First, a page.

Savers Are Getting Just 0.1% On Cash ISAs!

You knew life was tough for savers, but did you know things were this bad?

Cash ISAs, supposedly the cream of all savings vehicles because of their privileged tax-free status, have turned into a sorry joke.

Returns have inevitably collapsed after nearly six years of 0.5% base rates. But some thought that banks and building societies would make a bit of an effort.

Well, they haven’t.

How Much!

New research from independent savings advice site Savings Champion reveals that some household name banks operate cash ISAs paying just 0.1%.

Step forward, the Halifax Variable Rate Cash ISA and Santander Easy ISA, and hang your heads in shame.

To be fair to Santander, its rates do rise to 0.50%, but only if you are willing and able to save a whopping £40,000 with them.

And frankly, why would you do that?


Halifax and Santander aren’t the only big names offering scandalous cash ISA rates. HSBC starts at a scarcely better 0.20%, while Bank of Ireland, Nationwide and Saga pay just 0.25%.

And there are plenty more offenders. In total, savers hold £12 billion in easy access cash ISAs paying less than 0.5%, with big high-street names among the worst offenders, according to the recent FCA Cash Market Study. 

Loyalty Doesn’t Pay

Most of these rates are offered on ISA accounts that savers took out years ago.

Banks and building societies calculate that trusting customers won’t check their rate and discover what a bad deal they’re getting.

Don’t act surprised. That’s how the banks operate.

The banks aren’t going to change their ways, so it’s up to you to act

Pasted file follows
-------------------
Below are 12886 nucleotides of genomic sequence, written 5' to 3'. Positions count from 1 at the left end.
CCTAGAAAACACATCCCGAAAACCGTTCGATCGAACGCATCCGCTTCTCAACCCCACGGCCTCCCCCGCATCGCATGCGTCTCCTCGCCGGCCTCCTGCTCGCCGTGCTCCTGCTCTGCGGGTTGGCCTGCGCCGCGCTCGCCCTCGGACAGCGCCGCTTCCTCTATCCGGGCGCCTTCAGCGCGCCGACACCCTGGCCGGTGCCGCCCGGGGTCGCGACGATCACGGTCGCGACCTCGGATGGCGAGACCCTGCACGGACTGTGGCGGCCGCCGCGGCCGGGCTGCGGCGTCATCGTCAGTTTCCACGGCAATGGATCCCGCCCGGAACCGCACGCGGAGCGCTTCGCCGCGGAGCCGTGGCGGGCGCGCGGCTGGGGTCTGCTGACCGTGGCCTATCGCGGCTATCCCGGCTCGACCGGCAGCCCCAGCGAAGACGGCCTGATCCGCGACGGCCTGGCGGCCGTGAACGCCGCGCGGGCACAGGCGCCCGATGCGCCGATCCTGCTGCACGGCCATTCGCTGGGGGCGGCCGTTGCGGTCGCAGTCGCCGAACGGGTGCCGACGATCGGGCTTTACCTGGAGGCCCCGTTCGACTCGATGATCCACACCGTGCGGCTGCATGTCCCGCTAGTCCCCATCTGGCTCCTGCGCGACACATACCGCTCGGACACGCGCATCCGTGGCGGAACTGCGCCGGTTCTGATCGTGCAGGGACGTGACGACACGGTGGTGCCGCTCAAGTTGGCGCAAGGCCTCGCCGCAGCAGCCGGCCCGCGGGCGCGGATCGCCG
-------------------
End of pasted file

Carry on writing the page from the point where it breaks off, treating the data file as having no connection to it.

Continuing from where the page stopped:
Ooooh… 1.5%

There are better rates out there, targeted at new customers.

The Post Office pays 1.50% on its easy access ISA, although this includes a bonus of 0.85% that disappears after 12 months, leaving you with just 0.65%.

Aldermore Bank pays a fixed rate of 1.85% a year for two years, on £1,000 or more.

It’s better, but still abysmal.

Or You Can Get Up To 6%

So what can save you do in a world where cash ISAs have become irrelevant? The over-65s can seek solace in pensioner bonds, at least until May.

The rest will have to grin and bear it, or accept a bit more risk, by investing in stocks and shares.

The FTSE 100 is on a roll right now, inches away from its all-time high of 7000.

It contains plenty of top household name stocks such as BP, Royal Dutch Shell, GlaxoSmithKline, National Grid, Royal Mail, Scottish & Southern Energy and Vodafone, which are paying dividend income of between 4.5% and 6.5% a year.

That’s up to 65 times the return on cash, with potential capital growth on top.

Many older savers rightly won’t want to take a chance on the stock market. The rest can no longer afford to ignore it.

If you're intrigued by these tempting yields, you need to learn more about how dividend stocks work.

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The Motley Fool has recommended shares in GlaxoSmithKline.